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Explore the genetics behind your dog’s appearance and size.

Base Coat Color

Base Coat Color

Coat Color Modifiers

Coat Color Modifiers

Other Coat Traits

Other Coat Traits

Other Body Features

Other Body Features

Body Size

Body Size

Performance

Performance

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Through Frosty’s mitochondrial DNA we can trace his mother’s ancestry back to where dogs and people first became friends. This map helps you visualize the routes that his ancestors took to your home. Their story is described below the map.

Haplogroup

B1

Haplotype

B81

Map

B1

Frosty’s Haplogroup

B1 is the second most common maternal lineage in breeds of European or American origin. It is the female line of the majority of Golden Retrievers, Basset Hounds, and Shih Tzus, and about half of Beagles, Pekingese and Toy Poodles. This lineage is also somewhat common among village dogs that carry distinct ancestry from these breeds. We know this is a result of B1 dogs being common amongst the European dogs that their conquering owners brought around the world, because nowhere on earth is it a very common lineage in village dogs. It even enables us to trace the path of (human) colonization: Because most Bichons are B1 and Bichons are popular in Spanish culture, B1 is now fairly common among village dogs in Latin America.

B81

Frosty’s Haplotype

Part of the large B1 haplogroup, this haplotype occurs most frequently in Shih Tzus, Chihuahuas, and Poodles.

Some other Embark dogs with this haplotype:

The B1 haplogroup can be found in village dogs like the Peruvian Village Dog, pictured above.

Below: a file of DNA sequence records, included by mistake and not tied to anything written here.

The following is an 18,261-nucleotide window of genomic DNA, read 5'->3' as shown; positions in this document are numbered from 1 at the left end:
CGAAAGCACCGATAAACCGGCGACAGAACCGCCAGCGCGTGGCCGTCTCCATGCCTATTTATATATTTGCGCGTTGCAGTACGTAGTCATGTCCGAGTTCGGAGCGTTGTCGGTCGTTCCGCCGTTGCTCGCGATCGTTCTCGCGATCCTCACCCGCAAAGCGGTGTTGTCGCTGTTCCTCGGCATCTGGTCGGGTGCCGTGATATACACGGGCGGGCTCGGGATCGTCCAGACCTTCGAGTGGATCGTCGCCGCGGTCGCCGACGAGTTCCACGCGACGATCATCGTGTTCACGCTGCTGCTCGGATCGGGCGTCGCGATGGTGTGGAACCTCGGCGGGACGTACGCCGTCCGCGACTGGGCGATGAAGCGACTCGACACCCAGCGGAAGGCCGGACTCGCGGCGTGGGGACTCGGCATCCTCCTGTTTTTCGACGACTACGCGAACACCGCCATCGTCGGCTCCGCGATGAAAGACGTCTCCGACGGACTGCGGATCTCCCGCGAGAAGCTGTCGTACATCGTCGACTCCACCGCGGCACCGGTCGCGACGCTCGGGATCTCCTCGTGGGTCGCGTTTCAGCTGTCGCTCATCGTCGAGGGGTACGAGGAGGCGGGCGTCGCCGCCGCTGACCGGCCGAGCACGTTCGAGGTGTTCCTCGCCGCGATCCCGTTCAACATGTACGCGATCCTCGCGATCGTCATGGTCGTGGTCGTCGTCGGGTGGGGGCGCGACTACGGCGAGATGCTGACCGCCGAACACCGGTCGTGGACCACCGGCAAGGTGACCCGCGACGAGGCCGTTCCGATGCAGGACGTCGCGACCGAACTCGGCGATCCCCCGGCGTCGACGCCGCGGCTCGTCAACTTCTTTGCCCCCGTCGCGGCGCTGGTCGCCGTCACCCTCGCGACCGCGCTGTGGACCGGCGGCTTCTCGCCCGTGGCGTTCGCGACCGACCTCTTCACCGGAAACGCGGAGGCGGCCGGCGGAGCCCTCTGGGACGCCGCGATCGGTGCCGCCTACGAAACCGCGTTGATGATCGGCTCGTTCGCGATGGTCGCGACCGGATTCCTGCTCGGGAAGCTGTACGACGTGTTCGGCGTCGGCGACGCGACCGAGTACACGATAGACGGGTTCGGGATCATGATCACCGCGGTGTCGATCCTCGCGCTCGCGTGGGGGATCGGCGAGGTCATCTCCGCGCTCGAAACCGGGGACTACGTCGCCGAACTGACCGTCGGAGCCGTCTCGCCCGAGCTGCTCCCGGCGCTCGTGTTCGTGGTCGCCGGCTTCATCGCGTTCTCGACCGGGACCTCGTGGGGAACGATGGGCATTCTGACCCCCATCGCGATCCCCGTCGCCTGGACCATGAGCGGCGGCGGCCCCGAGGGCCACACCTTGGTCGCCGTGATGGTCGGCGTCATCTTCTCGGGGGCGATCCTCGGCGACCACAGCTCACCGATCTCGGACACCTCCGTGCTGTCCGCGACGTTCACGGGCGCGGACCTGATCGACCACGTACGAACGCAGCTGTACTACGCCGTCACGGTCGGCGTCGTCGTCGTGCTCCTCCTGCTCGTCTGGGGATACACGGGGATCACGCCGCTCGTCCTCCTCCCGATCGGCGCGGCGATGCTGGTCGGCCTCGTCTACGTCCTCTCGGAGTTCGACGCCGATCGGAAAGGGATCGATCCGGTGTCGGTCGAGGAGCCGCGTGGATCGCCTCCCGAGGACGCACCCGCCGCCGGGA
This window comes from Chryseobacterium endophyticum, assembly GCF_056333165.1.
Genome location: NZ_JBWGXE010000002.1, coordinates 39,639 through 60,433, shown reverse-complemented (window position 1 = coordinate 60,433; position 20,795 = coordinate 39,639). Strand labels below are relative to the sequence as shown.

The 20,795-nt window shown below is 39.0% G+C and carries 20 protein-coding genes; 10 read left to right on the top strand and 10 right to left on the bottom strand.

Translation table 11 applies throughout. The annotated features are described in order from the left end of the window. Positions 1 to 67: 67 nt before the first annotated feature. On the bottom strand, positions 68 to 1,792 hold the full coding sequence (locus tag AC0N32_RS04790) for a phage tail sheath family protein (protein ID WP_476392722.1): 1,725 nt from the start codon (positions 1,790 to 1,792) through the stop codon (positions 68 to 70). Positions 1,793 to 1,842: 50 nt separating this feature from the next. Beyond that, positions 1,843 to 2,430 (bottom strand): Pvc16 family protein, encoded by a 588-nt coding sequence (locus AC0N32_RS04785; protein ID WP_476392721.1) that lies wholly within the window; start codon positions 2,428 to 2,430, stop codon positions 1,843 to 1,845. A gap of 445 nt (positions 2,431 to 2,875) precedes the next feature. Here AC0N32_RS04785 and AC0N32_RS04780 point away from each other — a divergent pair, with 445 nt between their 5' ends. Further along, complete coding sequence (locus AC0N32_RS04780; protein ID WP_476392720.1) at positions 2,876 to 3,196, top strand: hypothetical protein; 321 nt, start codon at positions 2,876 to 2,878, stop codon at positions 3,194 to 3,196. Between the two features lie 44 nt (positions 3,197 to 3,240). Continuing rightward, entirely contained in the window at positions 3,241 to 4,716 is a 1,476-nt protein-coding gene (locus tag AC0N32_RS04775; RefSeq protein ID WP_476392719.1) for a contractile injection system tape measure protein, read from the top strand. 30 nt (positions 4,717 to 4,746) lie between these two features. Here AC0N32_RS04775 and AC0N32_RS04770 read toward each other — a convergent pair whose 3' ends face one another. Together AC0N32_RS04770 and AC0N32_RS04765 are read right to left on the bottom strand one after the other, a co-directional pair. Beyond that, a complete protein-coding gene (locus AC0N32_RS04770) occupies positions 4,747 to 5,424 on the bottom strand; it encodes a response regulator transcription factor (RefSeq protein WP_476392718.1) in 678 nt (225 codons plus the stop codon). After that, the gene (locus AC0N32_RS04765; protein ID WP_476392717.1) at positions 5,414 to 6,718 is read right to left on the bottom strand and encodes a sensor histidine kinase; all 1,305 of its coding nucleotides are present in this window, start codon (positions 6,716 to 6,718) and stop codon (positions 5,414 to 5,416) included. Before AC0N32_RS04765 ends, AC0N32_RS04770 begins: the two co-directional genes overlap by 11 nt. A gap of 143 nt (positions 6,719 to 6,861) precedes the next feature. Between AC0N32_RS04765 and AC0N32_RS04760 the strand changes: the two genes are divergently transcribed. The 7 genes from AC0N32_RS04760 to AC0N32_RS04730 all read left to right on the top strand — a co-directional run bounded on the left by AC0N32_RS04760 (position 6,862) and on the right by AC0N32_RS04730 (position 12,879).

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Through Frosty’s Y-chromosome we can trace his father’s ancestry back to where dogs and people first became friends. This map helps you visualize the routes that his ancestors took to your home. Their story is described below the map.

Haplogroup

A2b

Haplotype

Hc.13

Map

A2b

Frosty’s Haplogroup

A2b appears to have split a few times in succession, which means that some of the Central Asian male ancestors of this lineage went their separate ways before their respective Y chromosomes made their rounds. There is not much diversity in this lineage, meaning that it has only begun to take off recently. Two iconic breeds, the Dachshund and Bloodhound, represent this lineage well. Over half of Rottweilers are A2b, as are the majority of Labrador Retrievers and Cavalier King Charles Spaniels. While A2a is restricted mostly to East Asia, this paternal line is also found among European breeds.

Hc.13

Frosty’s Haplotype

Part of the A2b haplogroup, the Hc.13 haplotype occurs most commonly in American Eskimo Dogs and Staffordshire Terriers. We've also spotted it in American Village Dogs.

Some other Embark dogs with this haplotype:

A2b is found in the Daschund breed.